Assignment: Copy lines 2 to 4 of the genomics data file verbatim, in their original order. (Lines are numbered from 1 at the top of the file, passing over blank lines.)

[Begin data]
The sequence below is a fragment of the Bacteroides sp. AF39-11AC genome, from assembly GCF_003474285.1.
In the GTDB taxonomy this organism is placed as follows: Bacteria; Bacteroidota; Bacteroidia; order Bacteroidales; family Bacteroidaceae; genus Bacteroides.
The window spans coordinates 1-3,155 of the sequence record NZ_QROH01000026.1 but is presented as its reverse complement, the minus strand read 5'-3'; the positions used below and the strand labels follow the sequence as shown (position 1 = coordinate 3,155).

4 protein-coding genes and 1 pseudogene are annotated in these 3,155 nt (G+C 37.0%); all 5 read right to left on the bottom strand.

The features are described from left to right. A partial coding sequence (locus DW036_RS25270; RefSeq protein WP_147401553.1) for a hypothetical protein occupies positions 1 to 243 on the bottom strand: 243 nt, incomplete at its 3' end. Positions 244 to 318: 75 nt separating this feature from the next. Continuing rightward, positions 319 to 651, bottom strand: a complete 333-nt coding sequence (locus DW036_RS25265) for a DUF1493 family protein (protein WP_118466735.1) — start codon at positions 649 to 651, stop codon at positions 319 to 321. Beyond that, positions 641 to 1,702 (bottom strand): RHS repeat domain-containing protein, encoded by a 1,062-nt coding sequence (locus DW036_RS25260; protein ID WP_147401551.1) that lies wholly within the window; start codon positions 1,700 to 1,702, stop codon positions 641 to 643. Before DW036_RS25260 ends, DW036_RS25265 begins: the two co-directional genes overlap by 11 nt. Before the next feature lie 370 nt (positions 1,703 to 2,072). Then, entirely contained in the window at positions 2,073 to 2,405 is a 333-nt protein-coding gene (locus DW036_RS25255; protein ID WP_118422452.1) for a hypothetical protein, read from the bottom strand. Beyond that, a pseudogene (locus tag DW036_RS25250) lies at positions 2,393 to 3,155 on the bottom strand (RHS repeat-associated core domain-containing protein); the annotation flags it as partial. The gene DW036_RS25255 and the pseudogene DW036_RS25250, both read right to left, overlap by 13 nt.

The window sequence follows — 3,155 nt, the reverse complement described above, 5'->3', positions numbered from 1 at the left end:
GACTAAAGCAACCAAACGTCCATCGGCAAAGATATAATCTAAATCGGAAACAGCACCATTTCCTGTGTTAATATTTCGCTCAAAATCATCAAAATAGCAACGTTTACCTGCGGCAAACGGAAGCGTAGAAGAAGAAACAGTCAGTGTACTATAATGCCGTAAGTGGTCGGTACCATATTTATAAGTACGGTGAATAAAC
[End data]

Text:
In the GTDB taxonomy this organism is placed as follows: Bacteria; Bacteroidota; Bacteroidia; order Bacteroidales; family Bacteroidaceae; genus Bacteroides.
The window spans coordinates 1-3,155 of the sequence record NZ_QROH01000026.1 but is presented as its reverse complement, the minus strand read 5'-3'; the positions used below and the strand labels follow the sequence as shown (position 1 = coordinate 3,155).

4 protein-coding genes and 1 pseudogene are annotated in these 3,155 nt (G+C 37.0%); all 5 read right to left on the bottom strand.